The high density arc column in PAW in the keyhole and non-keyhole modes require accurate alignment between the weld torch and the joint seam to assure weld joint integrity. Structures and vessels fabricated with this process require high tolerance in joint fit-up and rigid tools for maintaining critical alignment of the parts during the weld process. Monitoring the process is a full time task by either a welder at the torch or at a remote location using a video monitor. Current systems in use and in the development stages utilize various methods to locate the weld joint seam. These methods can be inaccurate and easily rendered unreliable resulting in costly errors.
Consequently, it is a primary object of the present invention to provide accurate information for use in monitoring plasma arc welding processes from images collected at the leading edge of the weld pool and weld arc initiation point.
It is another object of the present invention to provide apparatus for a plasma arc welding torch for viewing the weld pool during the plasma arc welding process so that the weld joint seam may be revealed continuously and clearly during the initial or keyhole pass and coincidence with the initial pass may be obtained during a subsequent pass.
It is a further object of the present invention to provide an optically clear torch shield cup on a plasma arc welding torch together with an image guide and a light source so that clear visual data of the weld as it is being formed may be obtained and the welding process may be optimally controlled.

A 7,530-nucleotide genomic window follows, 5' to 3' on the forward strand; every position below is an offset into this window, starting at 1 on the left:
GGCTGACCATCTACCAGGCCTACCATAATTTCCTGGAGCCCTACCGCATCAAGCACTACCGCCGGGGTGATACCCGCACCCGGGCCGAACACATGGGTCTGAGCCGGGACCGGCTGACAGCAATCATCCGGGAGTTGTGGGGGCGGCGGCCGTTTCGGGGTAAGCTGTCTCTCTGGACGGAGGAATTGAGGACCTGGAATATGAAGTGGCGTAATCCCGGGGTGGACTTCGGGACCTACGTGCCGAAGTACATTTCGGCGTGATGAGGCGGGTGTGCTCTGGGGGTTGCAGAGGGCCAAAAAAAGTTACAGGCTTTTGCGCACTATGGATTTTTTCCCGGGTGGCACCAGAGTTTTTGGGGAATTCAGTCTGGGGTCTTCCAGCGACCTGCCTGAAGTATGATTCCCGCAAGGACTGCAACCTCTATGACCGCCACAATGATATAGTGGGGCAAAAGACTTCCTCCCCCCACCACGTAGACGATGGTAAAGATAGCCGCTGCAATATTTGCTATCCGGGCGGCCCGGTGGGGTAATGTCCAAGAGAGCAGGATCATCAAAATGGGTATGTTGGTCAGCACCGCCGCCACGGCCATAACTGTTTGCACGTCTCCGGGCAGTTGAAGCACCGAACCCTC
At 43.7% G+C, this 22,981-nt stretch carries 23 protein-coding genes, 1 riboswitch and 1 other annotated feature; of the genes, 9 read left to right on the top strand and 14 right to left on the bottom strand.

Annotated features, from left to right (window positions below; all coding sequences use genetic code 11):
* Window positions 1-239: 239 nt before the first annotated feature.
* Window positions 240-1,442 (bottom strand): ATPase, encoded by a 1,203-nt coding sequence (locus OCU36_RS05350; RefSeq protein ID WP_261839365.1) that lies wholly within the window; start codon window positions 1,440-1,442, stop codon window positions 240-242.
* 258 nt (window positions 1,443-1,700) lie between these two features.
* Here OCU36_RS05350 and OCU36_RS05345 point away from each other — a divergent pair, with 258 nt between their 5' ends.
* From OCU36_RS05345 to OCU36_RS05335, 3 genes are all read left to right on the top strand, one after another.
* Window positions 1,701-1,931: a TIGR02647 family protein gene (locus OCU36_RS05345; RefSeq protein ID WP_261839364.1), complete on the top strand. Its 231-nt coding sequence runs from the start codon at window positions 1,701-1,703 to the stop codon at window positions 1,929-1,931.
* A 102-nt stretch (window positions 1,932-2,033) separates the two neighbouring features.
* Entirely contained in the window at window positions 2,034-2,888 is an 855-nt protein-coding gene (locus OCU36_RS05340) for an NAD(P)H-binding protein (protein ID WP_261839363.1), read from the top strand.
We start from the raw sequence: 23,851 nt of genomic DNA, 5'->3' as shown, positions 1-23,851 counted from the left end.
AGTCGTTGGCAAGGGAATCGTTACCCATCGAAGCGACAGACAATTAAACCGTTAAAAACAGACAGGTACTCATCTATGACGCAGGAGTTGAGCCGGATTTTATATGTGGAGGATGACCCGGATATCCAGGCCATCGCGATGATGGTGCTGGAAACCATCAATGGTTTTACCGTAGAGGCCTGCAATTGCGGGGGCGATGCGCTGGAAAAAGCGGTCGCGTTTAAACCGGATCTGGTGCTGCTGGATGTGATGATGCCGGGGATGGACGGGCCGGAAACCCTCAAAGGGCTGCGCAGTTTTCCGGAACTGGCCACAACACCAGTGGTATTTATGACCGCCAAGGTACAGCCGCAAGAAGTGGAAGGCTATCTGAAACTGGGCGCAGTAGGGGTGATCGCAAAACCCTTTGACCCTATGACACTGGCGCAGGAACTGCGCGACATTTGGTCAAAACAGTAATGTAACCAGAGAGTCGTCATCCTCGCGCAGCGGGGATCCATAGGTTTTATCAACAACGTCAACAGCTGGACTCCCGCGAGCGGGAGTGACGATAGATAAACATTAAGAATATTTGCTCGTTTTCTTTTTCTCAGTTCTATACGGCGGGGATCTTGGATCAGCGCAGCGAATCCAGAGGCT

Accordingly, the present invention provides plasma arc welding apparatus including a welding torch having an optically clear torch shield cup surrounding the constricting nozzle and thus the arc emitted from the torch, together with a guide tube extending externally from the torch carrying first and second assemblies of optical fibers, the first assembly transmitting light from a source through a portion of the shield cup onto the weld pool and the second assembly having an image formed thereon by a lens from light received from the weld pool and transmitting the images to monitoring devices for monitoring the process. The shield cup includes an optic port at a lower edge to provide distortion-free transmission of light from the weld to the lens, the port being constructed to provide minimal reflections. The images which are formed by the lens on the optical fibers of the second assembly are preferably transmitted to a remote location for real time process control.
The particular features and advantages of the invention as well as other objects will become apparent from the following description taken in connection with the accompanying drawings in which:
FIG. 1 is a cross sectional view of a manual plasma arc welding torch head incorporating weld imaging apparatus constructed in accordance with the principles of the present invention;
FIG. 2 is an enlarged fragmentary cross sectional view of the outlet end of the torch illustrated in FIG. 1; and
FIG. 3 is an enlarged sectional view of the imaging end of the light guide tube illustrated in FIGS. 1 and 2.
Referring to the drawings, a typical manual plasma arc welding torch 10 incorporating the principles of the present invention is illustrated in FIG. 1, the torch having a handle 12 for holding by an operator. Torches for mechanized and automated plasma arc welding apparatus are similar to manual torches except for the handle portion and are particularly intended to be included within the scope of the present invention.